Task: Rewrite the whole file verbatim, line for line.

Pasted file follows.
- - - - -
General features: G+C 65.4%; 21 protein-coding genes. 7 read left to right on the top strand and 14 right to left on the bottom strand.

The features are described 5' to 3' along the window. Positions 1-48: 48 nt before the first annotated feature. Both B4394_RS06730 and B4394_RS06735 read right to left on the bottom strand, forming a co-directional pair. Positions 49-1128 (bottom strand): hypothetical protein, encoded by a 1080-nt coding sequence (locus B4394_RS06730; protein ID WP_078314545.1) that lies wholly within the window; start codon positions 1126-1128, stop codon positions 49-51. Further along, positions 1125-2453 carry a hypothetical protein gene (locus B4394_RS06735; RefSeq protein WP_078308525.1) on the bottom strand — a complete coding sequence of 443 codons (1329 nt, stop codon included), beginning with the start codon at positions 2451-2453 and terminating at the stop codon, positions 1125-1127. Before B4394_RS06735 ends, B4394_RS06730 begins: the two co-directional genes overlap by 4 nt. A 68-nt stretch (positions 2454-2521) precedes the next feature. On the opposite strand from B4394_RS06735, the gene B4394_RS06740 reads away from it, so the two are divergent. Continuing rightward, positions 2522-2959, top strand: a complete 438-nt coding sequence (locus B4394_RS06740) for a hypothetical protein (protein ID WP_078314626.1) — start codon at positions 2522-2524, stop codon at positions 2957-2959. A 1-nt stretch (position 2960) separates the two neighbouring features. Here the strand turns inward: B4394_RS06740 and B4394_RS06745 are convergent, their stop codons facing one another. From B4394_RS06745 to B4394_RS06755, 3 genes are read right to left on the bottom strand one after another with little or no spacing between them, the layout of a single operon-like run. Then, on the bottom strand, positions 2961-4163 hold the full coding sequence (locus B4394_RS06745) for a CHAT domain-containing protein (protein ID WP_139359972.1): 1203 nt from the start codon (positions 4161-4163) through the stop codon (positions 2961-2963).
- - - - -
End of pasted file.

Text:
General features: G+C 65.4%; 21 protein-coding genes. 7 read left to right on the top strand and 14 right to left on the bottom strand.

The features are described 5' to 3' along the window. Positions 1-48: 48 nt before the first annotated feature. Both B4394_RS06730 and B4394_RS06735 read right to left on the bottom strand, forming a co-directional pair. Positions 49-1128 (bottom strand): hypothetical protein, encoded by a 1080-nt coding sequence (locus B4394_RS06730; protein ID WP_078314545.1) that lies wholly within the window; start codon positions 1126-1128, stop codon positions 49-51. Further along, positions 1125-2453 carry a hypothetical protein gene (locus B4394_RS06735; RefSeq protein WP_078308525.1) on the bottom strand — a complete coding sequence of 443 codons (1329 nt, stop codon included), beginning with the start codon at positions 2451-2453 and terminating at the stop codon, positions 1125-1127. Before B4394_RS06735 ends, B4394_RS06730 begins: the two co-directional genes overlap by 4 nt. A 68-nt stretch (positions 2454-2521) precedes the next feature. On the opposite strand from B4394_RS06735, the gene B4394_RS06740 reads away from it, so the two are divergent. Continuing rightward, positions 2522-2959, top strand: a complete 438-nt coding sequence (locus B4394_RS06740) for a hypothetical protein (protein ID WP_078314626.1) — start codon at positions 2522-2524, stop codon at positions 2957-2959. A 1-nt stretch (position 2960) separates the two neighbouring features. Here the strand turns inward: B4394_RS06740 and B4394_RS06745 are convergent, their stop codons facing one another. From B4394_RS06745 to B4394_RS06755, 3 genes are read right to left on the bottom strand one after another with little or no spacing between them, the layout of a single operon-like run. Then, on the bottom strand, positions 2961-4163 hold the full coding sequence (locus B4394_RS06745) for a CHAT domain-containing protein (protein ID WP_139359972.1): 1203 nt from the start codon (positions 4161-4163) through the stop codon (positions 2961-2963).